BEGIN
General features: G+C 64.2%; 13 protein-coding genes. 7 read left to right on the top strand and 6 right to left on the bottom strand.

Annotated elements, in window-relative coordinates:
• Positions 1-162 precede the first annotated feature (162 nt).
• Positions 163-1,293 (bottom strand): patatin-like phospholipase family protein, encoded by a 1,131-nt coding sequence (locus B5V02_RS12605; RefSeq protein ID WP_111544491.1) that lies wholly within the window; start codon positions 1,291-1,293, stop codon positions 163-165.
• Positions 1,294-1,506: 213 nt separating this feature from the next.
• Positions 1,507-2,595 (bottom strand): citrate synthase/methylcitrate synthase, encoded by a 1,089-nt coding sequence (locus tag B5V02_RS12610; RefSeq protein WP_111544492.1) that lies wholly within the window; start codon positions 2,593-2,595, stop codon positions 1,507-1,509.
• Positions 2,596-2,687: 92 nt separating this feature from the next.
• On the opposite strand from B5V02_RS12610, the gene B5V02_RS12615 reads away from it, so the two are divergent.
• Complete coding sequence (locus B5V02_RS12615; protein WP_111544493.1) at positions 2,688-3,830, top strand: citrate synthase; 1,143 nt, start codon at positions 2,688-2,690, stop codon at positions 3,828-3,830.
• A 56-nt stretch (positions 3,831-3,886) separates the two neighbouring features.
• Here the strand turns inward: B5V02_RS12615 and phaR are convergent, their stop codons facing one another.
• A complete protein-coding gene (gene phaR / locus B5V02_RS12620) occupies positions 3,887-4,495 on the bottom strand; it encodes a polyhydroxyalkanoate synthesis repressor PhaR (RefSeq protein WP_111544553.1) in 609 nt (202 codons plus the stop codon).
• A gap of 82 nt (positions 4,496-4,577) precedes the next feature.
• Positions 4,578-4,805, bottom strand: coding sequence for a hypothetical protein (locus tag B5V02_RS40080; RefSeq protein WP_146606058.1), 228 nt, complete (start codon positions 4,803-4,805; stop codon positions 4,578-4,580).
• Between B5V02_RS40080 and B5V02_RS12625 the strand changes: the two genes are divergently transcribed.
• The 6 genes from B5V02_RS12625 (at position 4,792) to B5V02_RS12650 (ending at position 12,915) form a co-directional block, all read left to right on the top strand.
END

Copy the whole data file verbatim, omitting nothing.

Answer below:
General features: G+C 64.2%; 13 protein-coding genes. 7 read left to right on the top strand and 6 right to left on the bottom strand.

Annotated elements, in window-relative coordinates:
• Positions 1-162 precede the first annotated feature (162 nt).
• Positions 163-1,293 (bottom strand): patatin-like phospholipase family protein, encoded by a 1,131-nt coding sequence (locus B5V02_RS12605; RefSeq protein ID WP_111544491.1) that lies wholly within the window; start codon positions 1,291-1,293, stop codon positions 163-165.
• Positions 1,294-1,506: 213 nt separating this feature from the next.
• Positions 1,507-2,595 (bottom strand): citrate synthase/methylcitrate synthase, encoded by a 1,089-nt coding sequence (locus tag B5V02_RS12610; RefSeq protein WP_111544492.1) that lies wholly within the window; start codon positions 2,593-2,595, stop codon positions 1,507-1,509.
• Positions 2,596-2,687: 92 nt separating this feature from the next.
• On the opposite strand from B5V02_RS12610, the gene B5V02_RS12615 reads away from it, so the two are divergent.
• Complete coding sequence (locus B5V02_RS12615; protein WP_111544493.1) at positions 2,688-3,830, top strand: citrate synthase; 1,143 nt, start codon at positions 2,688-2,690, stop codon at positions 3,828-3,830.
• A 56-nt stretch (positions 3,831-3,886) separates the two neighbouring features.
• Here the strand turns inward: B5V02_RS12615 and phaR are convergent, their stop codons facing one another.
• A complete protein-coding gene (gene phaR / locus B5V02_RS12620) occupies positions 3,887-4,495 on the bottom strand; it encodes a polyhydroxyalkanoate synthesis repressor PhaR (RefSeq protein WP_111544553.1) in 609 nt (202 codons plus the stop codon).
• A gap of 82 nt (positions 4,496-4,577) precedes the next feature.
• Positions 4,578-4,805, bottom strand: coding sequence for a hypothetical protein (locus tag B5V02_RS40080; RefSeq protein WP_146606058.1), 228 nt, complete (start codon positions 4,803-4,805; stop codon positions 4,578-4,580).
• Between B5V02_RS40080 and B5V02_RS12625 the strand changes: the two genes are divergently transcribed.
• The 6 genes from B5V02_RS12625 (at position 4,792) to B5V02_RS12650 (ending at position 12,915) form a co-directional block, all read left to right on the top strand.